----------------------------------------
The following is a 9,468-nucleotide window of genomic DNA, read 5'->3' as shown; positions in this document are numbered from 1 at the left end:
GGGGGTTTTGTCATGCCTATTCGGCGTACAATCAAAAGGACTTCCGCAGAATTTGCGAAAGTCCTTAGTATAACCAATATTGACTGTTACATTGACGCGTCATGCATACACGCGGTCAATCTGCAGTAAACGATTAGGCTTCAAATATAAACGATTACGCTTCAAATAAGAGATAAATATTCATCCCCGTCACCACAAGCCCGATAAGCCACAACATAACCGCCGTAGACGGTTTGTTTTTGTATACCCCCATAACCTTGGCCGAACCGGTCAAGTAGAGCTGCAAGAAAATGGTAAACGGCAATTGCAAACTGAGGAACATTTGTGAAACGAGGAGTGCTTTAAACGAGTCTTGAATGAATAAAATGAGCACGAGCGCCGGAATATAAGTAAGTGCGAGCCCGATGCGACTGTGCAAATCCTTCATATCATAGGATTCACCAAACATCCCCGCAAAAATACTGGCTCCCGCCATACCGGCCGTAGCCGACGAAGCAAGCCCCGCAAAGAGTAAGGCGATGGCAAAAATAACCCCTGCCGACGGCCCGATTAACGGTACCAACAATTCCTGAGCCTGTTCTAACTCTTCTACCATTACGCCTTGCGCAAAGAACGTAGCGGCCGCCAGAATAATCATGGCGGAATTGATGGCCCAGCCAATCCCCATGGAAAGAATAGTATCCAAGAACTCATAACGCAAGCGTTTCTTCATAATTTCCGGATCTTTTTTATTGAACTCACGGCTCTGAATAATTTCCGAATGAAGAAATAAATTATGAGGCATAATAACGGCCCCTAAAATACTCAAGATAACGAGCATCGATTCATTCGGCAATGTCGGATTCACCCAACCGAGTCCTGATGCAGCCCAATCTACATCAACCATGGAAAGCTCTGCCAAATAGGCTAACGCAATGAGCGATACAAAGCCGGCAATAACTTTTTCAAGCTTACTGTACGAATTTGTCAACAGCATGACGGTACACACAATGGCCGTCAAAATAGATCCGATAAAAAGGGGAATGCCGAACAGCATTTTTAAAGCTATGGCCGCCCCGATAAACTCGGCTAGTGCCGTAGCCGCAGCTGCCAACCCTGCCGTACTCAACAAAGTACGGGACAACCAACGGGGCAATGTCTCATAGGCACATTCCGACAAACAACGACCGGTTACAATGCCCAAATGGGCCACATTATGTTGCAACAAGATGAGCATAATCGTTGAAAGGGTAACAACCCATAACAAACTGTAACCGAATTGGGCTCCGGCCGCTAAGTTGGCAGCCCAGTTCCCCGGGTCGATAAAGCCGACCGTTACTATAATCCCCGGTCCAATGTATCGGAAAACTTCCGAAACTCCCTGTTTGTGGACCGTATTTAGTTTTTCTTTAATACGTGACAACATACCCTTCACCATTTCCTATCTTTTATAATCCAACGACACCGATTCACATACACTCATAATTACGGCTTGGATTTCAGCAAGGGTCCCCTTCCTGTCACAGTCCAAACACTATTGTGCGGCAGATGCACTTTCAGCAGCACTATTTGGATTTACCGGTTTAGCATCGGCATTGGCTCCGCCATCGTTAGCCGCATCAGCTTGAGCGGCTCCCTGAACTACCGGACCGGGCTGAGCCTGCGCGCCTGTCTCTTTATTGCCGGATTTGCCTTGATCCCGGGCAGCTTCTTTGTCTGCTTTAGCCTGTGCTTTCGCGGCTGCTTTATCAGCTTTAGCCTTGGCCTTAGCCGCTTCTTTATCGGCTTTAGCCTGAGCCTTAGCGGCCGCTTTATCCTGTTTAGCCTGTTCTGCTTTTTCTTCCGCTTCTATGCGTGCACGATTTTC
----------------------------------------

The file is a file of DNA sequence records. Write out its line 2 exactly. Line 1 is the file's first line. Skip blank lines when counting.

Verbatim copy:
GGGGGTTTTGTCATGCCTATTCGGCGTACAATCAAAAGGACTTCCGCAGAATTTGCGAAAGTCCTTAGTATAACCAATATTGACTGTTACATTGACGCGTCATGCATACACGCGGTCAATCTGCAGTAAACGATTAGGCTTCAAATATAAACGATTACGCTTCAAATAAGAGATAAATATTCATCCCCGTCACCACAAGCCCGATAAGCCACAACATAACCGCCGTAGACGGTTTGTTTTTGTATACCCCCATAACCTTGGCCGAACCGGTCAAGTAGAGCTGCAAGAAAATGGTAAACGGCAATTGCAAACTGAGGAACATTTGTGAAACGAGGAGTGCTTTAAACGAGTCTTGAATGAATAAAATGAGCACGAGCGCCGGAATATAAGTAAGTGCGAGCCCGATGCGACTGTGCAAATCCTTCATATCATAGGATTCACCAAACATCCCCGCAAAAATACTGGCTCCCGCCATACCGGCCGTAGCCGACGAAGCAAGCCCCGCAAAGAGTAAGGCGATGGCAAAAATAACCCCTGCCGACGGCCCGATTAACGGTACCAACAATTCCTGAGCCTGTTCTAACTCTTCTACCATTACGCCTTGCGCAAAGAACGTAGCGGCCGCCAGAATAATCATGGCGGAATTGATGGCCCAGCCAATCCCCATGGAAAGAATAGTATCCAAGAACTCATAACGCAAGCGTTTCTTCATAATTTCCGGATCTTTTTTATTGAACTCACGGCTCTGAATAATTTCCGAATGAAGAAATAAATTATGAGGCATAATAACGGCCCCTAAAATACTCAAGATAACGAGCATCGATTCATTCGGCAATGTCGGATTCACCCAACCGAGTCCTGATGCAGCCCAATCTACATCAACCATGGAAAGCTCTGCCAAATAGGCTAACGCAATGAGCGATACAAAGCCGGCAATAACTTTTTCAAGCTTACTGTACGAATTTGTCAACAGCATGACGGTACACACAATGGCCGTCAAAATAGATCCGATAAAAAGGGGAATGCCGAACAGCATTTTTAAAGCTATGGCCGCCCCGATAAACTCGGCTAGTGCCGTAGCCGCAGCTGCCAACCCTGCCGTACTCAACAAAGTACGGGACAACCAACGGGGCAATGTCTCATAGGCACATTCCGACAAACAACGACCGGTTACAATGCCCAAATGGGCCACATTATGTTGCAACAAGATGAGCATAATCGTTGAAAGGGTAACAACCCATAACAAACTGTAACCGAATTGGGCTCCGGCCGCTAAGTTGGCAGCCCAGTTCCCCGGGTCGATAAAGCCGACCGTTACTATAATCCCCGGTCCAATGTATCGGAAAACTTCCGAAACTCCCTGTTTGTGGACCGTATTTAGTTTTTCTTTAATACGTGACAACATACCCTTCACCATTTCCTATCTTTTATAATCCAACGACACCGATTCACATACACTCATAATTACGGCTTGGATTTCAGCAAGGGTCCCCTTCCTGTCACAGTCCAAACACTATTGTGCGGCAGATGCACTTTCAGCAGCACTATTTGGATTTACCGGTTTAGCATCGGCATTGGCTCCGCCATCGTTAGCCGCATCAGCTTGAGCGGCTCCCTGAACTACCGGACCGGGCTGAGCCTGCGCGCCTGTCTCTTTATTGCCGGATTTGCCTTGATCCCGGGCAGCTTCTTTGTCTGCTTTAGCCTGTGCTTTCGCGGCTGCTTTATCAGCTTTAGCCTTGGCCTTAGCCGCTTCTTTATCGGCTTTAGCCTGAGCCTTAGCGGCCGCTTTATCCTGTTTAGCCTGTTCTGCTTTTTCTTCCGCTTCTATGCGTGCACGATTTTC